AS@W Antidepressant Skills at Work: Dealing with Mood Problems in the Workplace
Making Decisions About Workplace Depression
Should I tell people at work about my depression?

If a qualified healthcare provider has diagnosed you as having depression, the decision to discuss your health condition with your employer (manager/supervisor, coworker, union representative or human resources department) is an individual one. It depends on your particular situation, job and workplace, as well as your personal comfort level. If you are able to go to work and fulfill your job duties, you may choose to not disclose your depression to your employer or colleagues. Regrettably, there continues to be stigma and possible discrimination against persons experiencing mental health conditions.

There are, however, some situations where you may need to disclose a diagnosed mental health condition to your employer:

  • If your employer has an absenteeism policy or benefits plan that requires documentation.
  • If you are requesting accommodation at work (or so you can return to work).
  • If your depression has caused impairments that may unacceptably increase risk to you, your coworkers or the public, especially for safety sensitive positions.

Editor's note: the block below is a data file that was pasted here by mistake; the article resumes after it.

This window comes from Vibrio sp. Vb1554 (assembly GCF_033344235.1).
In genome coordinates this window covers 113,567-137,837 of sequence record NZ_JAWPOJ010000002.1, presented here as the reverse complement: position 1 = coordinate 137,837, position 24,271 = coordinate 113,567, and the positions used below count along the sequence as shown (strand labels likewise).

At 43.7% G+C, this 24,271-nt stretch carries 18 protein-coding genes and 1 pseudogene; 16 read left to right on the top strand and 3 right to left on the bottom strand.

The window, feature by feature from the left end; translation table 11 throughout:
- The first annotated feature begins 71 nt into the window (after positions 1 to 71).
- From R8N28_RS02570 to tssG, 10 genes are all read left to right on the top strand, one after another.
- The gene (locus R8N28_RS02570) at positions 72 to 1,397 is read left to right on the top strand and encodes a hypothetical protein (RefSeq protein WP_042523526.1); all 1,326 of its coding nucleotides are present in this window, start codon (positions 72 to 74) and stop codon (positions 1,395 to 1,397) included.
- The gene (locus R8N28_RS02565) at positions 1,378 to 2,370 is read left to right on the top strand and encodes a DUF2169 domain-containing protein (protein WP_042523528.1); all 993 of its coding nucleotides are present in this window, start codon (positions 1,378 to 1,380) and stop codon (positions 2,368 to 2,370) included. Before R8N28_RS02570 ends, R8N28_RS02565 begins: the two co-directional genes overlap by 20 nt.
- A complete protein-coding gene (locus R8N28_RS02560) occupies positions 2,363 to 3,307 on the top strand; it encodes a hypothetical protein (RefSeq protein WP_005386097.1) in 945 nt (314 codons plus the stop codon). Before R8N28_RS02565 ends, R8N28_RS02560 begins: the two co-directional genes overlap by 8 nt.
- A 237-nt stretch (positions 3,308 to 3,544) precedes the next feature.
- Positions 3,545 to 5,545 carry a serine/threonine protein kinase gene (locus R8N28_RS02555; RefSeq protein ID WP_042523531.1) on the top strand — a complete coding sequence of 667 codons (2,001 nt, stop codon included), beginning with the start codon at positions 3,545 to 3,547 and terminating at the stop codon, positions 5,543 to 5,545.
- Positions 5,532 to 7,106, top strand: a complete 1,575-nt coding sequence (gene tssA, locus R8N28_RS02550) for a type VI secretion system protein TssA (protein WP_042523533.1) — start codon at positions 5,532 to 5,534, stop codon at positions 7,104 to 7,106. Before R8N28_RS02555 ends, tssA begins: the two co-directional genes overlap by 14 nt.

Speaking to your employer may be helpful. Changes in your work behaviour or productivity may otherwise be viewed as performance concerns and dealt with accordingly, which would be unfair and may impact your mood further. Keeping difficulties secret may become an additional stress, and may prevent you making arrangements at work (for example, modifying workplace demands) that can support your self-care efforts.

If you choose to speak to your employer, you should decide how much information to provide. You might:

  • Consult with your union steward or health and safety representative about benefits or programs that may be available to you.
  • Describe how depression is impacting your work behaviour.
  • Identify current or upcoming workplace factors that may contribute to depression (e.g., upcoming deadlines that you may not be able to meet).
  • State the steps you are taking to deal with the problem (e.g., seeing a mental health specialist).
  • Discuss privacy issues (e.g., indicate that you do not feel it is appropriate to provide details on your specific difficulties).
  • Speak in general terms about “personal health concerns.”
  • Decide on a strategy for follow-up support and further communication (e.g., suggest you meet with your direct supervisor on a weekly basis to review deadlines).

You are under no obligation to discuss your situation with your coworkers, although you might choose to say something to trusted colleagues. This is more common when there have been obvious changes in behaviour or extended periods of absence. In these circumstances, consider whether to simply mention “personal difficulties” or provide more specific information. Although stigma remains, many people have faced mental health problems themselves, or among their family or their friends – they are likely to be understanding and willing to help.

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